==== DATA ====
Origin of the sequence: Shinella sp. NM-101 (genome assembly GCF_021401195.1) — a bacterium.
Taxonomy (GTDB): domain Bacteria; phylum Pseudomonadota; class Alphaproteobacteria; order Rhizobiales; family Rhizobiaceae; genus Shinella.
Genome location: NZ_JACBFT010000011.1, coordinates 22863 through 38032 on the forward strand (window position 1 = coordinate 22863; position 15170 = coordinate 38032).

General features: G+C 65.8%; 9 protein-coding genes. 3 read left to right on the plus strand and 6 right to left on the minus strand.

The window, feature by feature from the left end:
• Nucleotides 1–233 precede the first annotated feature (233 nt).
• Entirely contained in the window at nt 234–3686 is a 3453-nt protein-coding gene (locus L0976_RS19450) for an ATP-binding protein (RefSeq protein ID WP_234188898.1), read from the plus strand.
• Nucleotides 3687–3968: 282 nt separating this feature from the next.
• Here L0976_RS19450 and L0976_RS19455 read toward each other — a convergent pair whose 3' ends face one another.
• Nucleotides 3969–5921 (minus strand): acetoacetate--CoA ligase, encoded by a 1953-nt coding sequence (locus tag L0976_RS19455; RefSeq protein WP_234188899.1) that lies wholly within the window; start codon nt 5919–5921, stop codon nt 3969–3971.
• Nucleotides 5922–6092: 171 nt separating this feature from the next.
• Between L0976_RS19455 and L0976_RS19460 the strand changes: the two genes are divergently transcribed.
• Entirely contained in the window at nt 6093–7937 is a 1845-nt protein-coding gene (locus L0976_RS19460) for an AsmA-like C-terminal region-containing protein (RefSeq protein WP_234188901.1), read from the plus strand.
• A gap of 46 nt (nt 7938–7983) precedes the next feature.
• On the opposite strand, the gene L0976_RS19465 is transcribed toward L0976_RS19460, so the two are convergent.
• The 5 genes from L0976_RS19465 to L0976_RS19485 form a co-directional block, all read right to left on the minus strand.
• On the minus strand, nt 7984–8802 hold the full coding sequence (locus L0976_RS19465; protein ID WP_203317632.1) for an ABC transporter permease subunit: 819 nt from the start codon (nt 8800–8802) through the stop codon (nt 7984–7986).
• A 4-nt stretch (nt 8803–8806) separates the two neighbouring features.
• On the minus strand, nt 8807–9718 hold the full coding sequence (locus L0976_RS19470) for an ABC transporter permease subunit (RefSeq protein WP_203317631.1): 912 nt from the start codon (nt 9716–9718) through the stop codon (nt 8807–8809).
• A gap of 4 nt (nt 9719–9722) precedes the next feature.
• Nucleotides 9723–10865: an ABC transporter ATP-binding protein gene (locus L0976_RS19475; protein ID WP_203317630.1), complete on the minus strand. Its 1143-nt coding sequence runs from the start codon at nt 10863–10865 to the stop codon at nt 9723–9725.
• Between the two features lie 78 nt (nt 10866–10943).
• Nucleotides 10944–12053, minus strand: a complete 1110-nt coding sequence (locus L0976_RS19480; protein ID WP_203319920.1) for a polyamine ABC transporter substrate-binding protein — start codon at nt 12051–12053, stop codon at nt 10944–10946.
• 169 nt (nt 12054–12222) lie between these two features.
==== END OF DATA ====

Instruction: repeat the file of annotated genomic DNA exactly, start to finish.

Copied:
Origin of the sequence: Shinella sp. NM-101 (genome assembly GCF_021401195.1) — a bacterium.
Taxonomy (GTDB): domain Bacteria; phylum Pseudomonadota; class Alphaproteobacteria; order Rhizobiales; family Rhizobiaceae; genus Shinella.
Genome location: NZ_JACBFT010000011.1, coordinates 22863 through 38032 on the forward strand (window position 1 = coordinate 22863; position 15170 = coordinate 38032).

General features: G+C 65.8%; 9 protein-coding genes. 3 read left to right on the plus strand and 6 right to left on the minus strand.

The window, feature by feature from the left end:
• Nucleotides 1–233 precede the first annotated feature (233 nt).
• Entirely contained in the window at nt 234–3686 is a 3453-nt protein-coding gene (locus L0976_RS19450) for an ATP-binding protein (RefSeq protein ID WP_234188898.1), read from the plus strand.
• Nucleotides 3687–3968: 282 nt separating this feature from the next.
• Here L0976_RS19450 and L0976_RS19455 read toward each other — a convergent pair whose 3' ends face one another.
• Nucleotides 3969–5921 (minus strand): acetoacetate--CoA ligase, encoded by a 1953-nt coding sequence (locus tag L0976_RS19455; RefSeq protein WP_234188899.1) that lies wholly within the window; start codon nt 5919–5921, stop codon nt 3969–3971.
• Nucleotides 5922–6092: 171 nt separating this feature from the next.
• Between L0976_RS19455 and L0976_RS19460 the strand changes: the two genes are divergently transcribed.
• Entirely contained in the window at nt 6093–7937 is a 1845-nt protein-coding gene (locus L0976_RS19460) for an AsmA-like C-terminal region-containing protein (RefSeq protein WP_234188901.1), read from the plus strand.
• A gap of 46 nt (nt 7938–7983) precedes the next feature.
• On the opposite strand, the gene L0976_RS19465 is transcribed toward L0976_RS19460, so the two are convergent.
• The 5 genes from L0976_RS19465 to L0976_RS19485 form a co-directional block, all read right to left on the minus strand.
• On the minus strand, nt 7984–8802 hold the full coding sequence (locus L0976_RS19465; protein ID WP_203317632.1) for an ABC transporter permease subunit: 819 nt from the start codon (nt 8800–8802) through the stop codon (nt 7984–7986).
• A 4-nt stretch (nt 8803–8806) separates the two neighbouring features.
• On the minus strand, nt 8807–9718 hold the full coding sequence (locus L0976_RS19470) for an ABC transporter permease subunit (RefSeq protein WP_203317631.1): 912 nt from the start codon (nt 9716–9718) through the stop codon (nt 8807–8809).
• A gap of 4 nt (nt 9719–9722) precedes the next feature.
• Nucleotides 9723–10865: an ABC transporter ATP-binding protein gene (locus L0976_RS19475; protein ID WP_203317630.1), complete on the minus strand. Its 1143-nt coding sequence runs from the start codon at nt 10863–10865 to the stop codon at nt 9723–9725.
• Between the two features lie 78 nt (nt 10866–10943).
• Nucleotides 10944–12053, minus strand: a complete 1110-nt coding sequence (locus L0976_RS19480; protein ID WP_203319920.1) for a polyamine ABC transporter substrate-binding protein — start codon at nt 12051–12053, stop codon at nt 10944–10946.
• 169 nt (nt 12054–12222) lie between these two features.